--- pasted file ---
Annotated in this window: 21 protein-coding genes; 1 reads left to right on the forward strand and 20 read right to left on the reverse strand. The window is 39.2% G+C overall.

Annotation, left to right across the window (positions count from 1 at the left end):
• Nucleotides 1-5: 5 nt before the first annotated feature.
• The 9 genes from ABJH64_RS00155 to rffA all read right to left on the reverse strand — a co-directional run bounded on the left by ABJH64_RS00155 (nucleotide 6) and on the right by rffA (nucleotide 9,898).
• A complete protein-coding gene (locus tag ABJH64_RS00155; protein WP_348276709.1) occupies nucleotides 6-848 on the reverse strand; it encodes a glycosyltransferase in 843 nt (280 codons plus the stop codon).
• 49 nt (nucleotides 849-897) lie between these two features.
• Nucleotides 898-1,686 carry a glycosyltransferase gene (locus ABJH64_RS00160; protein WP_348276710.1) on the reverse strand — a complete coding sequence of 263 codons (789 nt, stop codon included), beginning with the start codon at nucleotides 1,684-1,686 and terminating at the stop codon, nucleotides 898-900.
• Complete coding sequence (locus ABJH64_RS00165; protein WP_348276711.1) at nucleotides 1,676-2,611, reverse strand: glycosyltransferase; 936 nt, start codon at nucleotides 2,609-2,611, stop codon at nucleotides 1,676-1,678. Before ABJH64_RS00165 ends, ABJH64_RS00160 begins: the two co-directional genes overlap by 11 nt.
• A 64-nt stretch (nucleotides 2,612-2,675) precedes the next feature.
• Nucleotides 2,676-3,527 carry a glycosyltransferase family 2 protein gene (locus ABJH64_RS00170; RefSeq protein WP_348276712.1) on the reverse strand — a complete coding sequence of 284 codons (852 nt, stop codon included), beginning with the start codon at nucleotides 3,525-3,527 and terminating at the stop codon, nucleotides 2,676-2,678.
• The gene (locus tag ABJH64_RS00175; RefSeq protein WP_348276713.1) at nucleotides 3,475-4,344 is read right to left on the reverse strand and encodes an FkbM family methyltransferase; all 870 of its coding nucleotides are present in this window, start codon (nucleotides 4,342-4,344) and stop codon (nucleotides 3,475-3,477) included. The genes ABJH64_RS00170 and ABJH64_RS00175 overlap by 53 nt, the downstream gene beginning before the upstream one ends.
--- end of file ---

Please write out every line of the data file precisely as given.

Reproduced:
Annotated in this window: 21 protein-coding genes; 1 reads left to right on the forward strand and 20 read right to left on the reverse strand. The window is 39.2% G+C overall.

Annotation, left to right across the window (positions count from 1 at the left end):
• Nucleotides 1-5: 5 nt before the first annotated feature.
• The 9 genes from ABJH64_RS00155 to rffA all read right to left on the reverse strand — a co-directional run bounded on the left by ABJH64_RS00155 (nucleotide 6) and on the right by rffA (nucleotide 9,898).
• A complete protein-coding gene (locus tag ABJH64_RS00155; protein WP_348276709.1) occupies nucleotides 6-848 on the reverse strand; it encodes a glycosyltransferase in 843 nt (280 codons plus the stop codon).
• 49 nt (nucleotides 849-897) lie between these two features.
• Nucleotides 898-1,686 carry a glycosyltransferase gene (locus ABJH64_RS00160; protein WP_348276710.1) on the reverse strand — a complete coding sequence of 263 codons (789 nt, stop codon included), beginning with the start codon at nucleotides 1,684-1,686 and terminating at the stop codon, nucleotides 898-900.
• Complete coding sequence (locus ABJH64_RS00165; protein WP_348276711.1) at nucleotides 1,676-2,611, reverse strand: glycosyltransferase; 936 nt, start codon at nucleotides 2,609-2,611, stop codon at nucleotides 1,676-1,678. Before ABJH64_RS00165 ends, ABJH64_RS00160 begins: the two co-directional genes overlap by 11 nt.
• A 64-nt stretch (nucleotides 2,612-2,675) precedes the next feature.
• Nucleotides 2,676-3,527 carry a glycosyltransferase family 2 protein gene (locus ABJH64_RS00170; RefSeq protein WP_348276712.1) on the reverse strand — a complete coding sequence of 284 codons (852 nt, stop codon included), beginning with the start codon at nucleotides 3,525-3,527 and terminating at the stop codon, nucleotides 2,676-2,678.
• The gene (locus tag ABJH64_RS00175; RefSeq protein WP_348276713.1) at nucleotides 3,475-4,344 is read right to left on the reverse strand and encodes an FkbM family methyltransferase; all 870 of its coding nucleotides are present in this window, start codon (nucleotides 4,342-4,344) and stop codon (nucleotides 3,475-3,477) included. The genes ABJH64_RS00170 and ABJH64_RS00175 overlap by 53 nt, the downstream gene beginning before the upstream one ends.